ORCID Identifier(s)

ORCID 0000-0002-8319-0940

Document Type


Source Publication Title

Elementa: Science of the Anthropocene

Production/Collection Date


Production/Collection Location

University of Texas at Arlington


Kathleen Smits

Deposit Date


Data Type

Survey data, Aggregate data


Underground natural gas (NG) pipeline leakage can result in methane (CH4) buildup and migration through the soil. What is not well understood in such scenarios is how the soil conditions affect the gas migration behavior, particularly in regard to the relative contributions of specific soil properties such as soil moisture content. The objective of this study was to investigate the effects of soil properties on CH4 concentration and migration from leaking underground NG pipelines. Site characteristics such as surface cover and spatial dimensions, soil samples, and gas concentration data were collected from over 70 gas leakage sites across the United States using a standardized sampling method. Soil samples were collected from excavation sites that were 1.5′–5′ in depth. The collected soil samples were analyzed in the laboratory to measure the soil texture, permeability, and moisture. Statistical analysis was performed to evaluate the effects of soil properties on CH4 migration distance and concentration. Soil texture was consistent across geographic locations due to standardized pipeline backfill protocols, allowing for the analysis of gas concentration and transport data with respect to soil conditions. Soil moisture content was the dominant influence on the gas concentration and spreading distance. High soil moisture content was associated with reduced lateral diffusion and elevated concentrations near the leak point, whereas dry conditions were associated with reduced concentrations and greater spreading distance. Increasing soil moisture content reduced the lateral diffusion of CH4 into the soil due to water-induced tortuosity, resulting in elevated concentrations close to the leak point. Lateral migration of CH4 was suspected to be by diffusion, starting at 5 m from the leaks, while transport within the immediate vicinity of the leak was controlled by advection. These findings demonstrate a pronounced effect of soil moisture content and permeability on CH4 migration distance and concentration, providing key insight into the effects of soil conditions on NG migration and how to account for such effects in leak detection surveys.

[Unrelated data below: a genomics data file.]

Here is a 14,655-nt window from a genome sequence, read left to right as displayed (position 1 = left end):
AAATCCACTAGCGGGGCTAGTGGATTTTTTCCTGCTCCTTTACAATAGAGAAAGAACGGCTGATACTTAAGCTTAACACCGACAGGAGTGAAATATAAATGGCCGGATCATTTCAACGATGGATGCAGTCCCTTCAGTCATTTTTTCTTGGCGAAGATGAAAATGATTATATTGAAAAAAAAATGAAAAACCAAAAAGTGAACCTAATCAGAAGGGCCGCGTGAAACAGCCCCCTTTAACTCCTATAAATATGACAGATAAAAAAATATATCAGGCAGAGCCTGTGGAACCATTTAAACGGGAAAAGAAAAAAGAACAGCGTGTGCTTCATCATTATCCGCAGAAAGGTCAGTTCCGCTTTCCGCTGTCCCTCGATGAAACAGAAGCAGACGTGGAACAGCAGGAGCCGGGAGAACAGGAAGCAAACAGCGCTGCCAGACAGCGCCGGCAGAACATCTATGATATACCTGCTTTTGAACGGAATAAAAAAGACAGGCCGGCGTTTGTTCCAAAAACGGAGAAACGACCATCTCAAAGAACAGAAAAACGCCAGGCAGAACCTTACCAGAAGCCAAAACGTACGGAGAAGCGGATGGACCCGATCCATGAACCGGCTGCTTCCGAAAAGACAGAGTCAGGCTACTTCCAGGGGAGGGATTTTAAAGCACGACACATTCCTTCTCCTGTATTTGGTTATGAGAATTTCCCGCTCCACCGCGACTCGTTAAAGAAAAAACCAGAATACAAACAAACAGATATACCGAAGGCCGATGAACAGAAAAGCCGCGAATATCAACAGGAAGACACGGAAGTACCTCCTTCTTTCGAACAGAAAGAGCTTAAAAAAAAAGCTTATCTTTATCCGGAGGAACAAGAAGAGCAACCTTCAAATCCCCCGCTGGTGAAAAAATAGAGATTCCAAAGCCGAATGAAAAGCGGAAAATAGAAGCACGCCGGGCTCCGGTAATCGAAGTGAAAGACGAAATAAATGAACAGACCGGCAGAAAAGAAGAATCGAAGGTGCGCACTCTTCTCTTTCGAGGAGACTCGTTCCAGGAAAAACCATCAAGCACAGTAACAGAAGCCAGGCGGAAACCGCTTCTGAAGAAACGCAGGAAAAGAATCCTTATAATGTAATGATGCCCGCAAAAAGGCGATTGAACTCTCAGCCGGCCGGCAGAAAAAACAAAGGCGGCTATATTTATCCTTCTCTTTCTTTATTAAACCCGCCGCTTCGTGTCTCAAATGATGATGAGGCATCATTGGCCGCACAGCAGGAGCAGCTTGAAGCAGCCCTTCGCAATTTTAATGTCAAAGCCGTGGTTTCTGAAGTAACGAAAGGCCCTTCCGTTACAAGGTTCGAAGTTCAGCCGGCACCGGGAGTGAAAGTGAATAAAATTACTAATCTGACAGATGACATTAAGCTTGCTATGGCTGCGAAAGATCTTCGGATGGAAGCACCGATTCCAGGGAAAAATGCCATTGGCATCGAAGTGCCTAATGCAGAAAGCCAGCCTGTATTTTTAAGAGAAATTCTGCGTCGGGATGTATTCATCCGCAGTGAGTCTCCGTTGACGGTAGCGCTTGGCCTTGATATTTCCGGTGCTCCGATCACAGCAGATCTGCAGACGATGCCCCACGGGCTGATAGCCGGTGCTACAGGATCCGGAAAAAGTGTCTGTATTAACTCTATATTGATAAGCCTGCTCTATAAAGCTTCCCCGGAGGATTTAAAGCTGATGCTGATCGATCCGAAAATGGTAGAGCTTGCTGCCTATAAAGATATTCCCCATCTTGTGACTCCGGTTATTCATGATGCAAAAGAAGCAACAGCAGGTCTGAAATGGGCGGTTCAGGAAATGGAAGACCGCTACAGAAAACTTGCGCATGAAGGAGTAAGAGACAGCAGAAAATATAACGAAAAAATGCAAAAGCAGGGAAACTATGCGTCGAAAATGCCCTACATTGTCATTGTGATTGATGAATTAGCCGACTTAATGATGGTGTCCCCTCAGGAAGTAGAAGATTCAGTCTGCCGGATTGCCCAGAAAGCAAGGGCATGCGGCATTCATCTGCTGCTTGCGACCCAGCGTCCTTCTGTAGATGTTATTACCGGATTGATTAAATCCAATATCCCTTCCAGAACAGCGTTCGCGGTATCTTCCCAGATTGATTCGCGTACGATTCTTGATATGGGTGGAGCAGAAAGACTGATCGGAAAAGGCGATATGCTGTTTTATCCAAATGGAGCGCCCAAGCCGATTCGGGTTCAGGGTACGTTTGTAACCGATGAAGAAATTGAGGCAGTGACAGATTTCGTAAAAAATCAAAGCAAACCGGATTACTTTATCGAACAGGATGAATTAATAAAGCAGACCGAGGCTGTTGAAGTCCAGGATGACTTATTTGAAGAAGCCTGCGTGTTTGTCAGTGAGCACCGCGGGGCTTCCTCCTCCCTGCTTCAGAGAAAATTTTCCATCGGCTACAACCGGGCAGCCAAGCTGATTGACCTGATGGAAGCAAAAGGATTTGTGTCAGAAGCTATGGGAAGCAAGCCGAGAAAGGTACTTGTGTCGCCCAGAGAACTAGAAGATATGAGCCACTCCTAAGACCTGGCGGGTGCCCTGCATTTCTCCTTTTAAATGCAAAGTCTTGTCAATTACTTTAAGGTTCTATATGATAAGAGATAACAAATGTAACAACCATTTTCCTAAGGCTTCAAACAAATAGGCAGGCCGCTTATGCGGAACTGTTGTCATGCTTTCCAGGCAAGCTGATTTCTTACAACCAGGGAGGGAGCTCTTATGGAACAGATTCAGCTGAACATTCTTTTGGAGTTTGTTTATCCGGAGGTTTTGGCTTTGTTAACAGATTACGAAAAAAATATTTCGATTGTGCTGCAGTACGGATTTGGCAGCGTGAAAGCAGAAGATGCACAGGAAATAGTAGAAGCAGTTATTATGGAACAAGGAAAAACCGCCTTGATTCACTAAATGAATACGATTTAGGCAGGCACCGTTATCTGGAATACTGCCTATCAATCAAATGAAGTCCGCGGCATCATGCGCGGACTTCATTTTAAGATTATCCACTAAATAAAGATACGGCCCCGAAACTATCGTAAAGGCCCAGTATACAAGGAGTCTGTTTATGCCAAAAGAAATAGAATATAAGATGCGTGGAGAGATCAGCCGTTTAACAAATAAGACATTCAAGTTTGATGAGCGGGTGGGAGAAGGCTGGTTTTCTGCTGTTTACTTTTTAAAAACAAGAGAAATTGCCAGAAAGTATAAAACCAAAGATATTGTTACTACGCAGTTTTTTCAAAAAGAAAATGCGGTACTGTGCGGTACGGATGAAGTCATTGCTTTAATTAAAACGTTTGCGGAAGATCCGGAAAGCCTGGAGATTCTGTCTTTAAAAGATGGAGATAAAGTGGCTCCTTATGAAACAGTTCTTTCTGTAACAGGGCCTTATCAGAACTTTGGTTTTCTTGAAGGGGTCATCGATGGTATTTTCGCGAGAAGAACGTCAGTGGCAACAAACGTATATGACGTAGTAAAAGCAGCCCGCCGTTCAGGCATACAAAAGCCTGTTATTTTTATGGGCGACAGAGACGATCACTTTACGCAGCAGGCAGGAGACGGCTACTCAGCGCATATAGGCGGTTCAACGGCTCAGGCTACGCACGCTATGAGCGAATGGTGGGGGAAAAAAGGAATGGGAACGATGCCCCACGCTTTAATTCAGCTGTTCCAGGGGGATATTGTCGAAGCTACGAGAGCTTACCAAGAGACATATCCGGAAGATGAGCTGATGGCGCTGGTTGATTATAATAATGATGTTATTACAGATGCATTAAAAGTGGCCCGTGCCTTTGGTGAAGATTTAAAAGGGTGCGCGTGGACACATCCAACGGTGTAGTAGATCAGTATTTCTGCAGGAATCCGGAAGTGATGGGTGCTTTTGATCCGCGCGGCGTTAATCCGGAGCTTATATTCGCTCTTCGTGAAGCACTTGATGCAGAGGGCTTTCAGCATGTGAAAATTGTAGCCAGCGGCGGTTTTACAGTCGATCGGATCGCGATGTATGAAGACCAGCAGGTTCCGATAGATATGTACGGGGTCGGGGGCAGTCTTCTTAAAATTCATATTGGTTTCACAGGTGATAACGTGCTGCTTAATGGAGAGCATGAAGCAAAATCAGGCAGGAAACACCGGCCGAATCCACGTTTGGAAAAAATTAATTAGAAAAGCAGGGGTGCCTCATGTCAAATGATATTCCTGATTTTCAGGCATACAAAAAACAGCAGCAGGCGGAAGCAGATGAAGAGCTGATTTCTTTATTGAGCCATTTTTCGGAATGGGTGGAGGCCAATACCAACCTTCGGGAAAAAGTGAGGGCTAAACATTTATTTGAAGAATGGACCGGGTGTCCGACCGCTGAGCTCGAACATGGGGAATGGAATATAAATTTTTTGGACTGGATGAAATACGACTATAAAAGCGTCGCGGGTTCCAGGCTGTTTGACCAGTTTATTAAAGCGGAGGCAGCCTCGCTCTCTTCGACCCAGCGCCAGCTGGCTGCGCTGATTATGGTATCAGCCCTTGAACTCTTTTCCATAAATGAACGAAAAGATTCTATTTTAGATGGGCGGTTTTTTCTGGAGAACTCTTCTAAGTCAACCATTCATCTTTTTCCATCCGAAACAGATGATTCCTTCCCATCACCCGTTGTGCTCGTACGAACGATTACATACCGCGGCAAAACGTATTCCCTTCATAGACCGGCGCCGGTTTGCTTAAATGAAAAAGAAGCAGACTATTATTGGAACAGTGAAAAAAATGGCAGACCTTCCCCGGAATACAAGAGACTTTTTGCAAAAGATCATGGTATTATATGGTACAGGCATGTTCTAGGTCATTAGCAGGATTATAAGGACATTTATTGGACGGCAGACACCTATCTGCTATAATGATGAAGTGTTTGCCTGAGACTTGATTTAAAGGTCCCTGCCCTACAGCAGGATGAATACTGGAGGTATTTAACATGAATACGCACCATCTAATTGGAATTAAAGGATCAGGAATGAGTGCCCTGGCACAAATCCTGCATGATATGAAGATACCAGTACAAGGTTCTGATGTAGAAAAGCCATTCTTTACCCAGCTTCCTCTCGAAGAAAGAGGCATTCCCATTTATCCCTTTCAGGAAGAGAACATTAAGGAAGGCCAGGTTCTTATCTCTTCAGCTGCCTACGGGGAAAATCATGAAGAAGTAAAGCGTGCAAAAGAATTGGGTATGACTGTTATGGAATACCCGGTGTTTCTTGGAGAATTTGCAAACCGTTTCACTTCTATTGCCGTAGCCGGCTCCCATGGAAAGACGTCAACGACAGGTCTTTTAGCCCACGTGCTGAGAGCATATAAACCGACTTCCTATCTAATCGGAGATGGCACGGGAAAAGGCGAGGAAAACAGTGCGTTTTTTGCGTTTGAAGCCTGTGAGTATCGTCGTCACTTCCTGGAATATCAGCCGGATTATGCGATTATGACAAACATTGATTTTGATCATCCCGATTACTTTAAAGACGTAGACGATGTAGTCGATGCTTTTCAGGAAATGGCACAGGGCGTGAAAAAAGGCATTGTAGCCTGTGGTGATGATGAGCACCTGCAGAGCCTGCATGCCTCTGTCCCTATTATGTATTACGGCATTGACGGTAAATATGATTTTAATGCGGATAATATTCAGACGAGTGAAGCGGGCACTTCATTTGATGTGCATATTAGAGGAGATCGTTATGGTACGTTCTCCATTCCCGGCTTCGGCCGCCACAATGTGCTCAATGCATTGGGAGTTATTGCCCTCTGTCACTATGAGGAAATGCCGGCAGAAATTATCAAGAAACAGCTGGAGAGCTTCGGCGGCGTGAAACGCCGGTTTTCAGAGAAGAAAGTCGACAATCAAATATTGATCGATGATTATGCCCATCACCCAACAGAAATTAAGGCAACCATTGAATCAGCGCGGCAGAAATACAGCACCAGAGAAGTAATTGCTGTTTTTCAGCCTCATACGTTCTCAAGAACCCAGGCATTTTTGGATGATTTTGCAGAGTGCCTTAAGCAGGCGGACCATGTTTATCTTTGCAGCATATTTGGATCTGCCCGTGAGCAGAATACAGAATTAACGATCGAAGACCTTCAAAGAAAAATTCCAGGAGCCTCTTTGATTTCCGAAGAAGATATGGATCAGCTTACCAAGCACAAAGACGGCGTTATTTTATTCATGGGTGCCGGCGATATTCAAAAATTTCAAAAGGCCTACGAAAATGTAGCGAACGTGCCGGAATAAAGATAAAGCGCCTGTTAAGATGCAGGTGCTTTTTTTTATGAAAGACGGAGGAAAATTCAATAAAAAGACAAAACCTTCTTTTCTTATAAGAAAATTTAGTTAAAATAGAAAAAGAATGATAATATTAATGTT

Earth Sciences | Engineering | Environmental Sciences

Publication Date





Creative Commons Attribution 4.0 International License
This work is licensed under a Creative Commons Attribution 4.0 International License.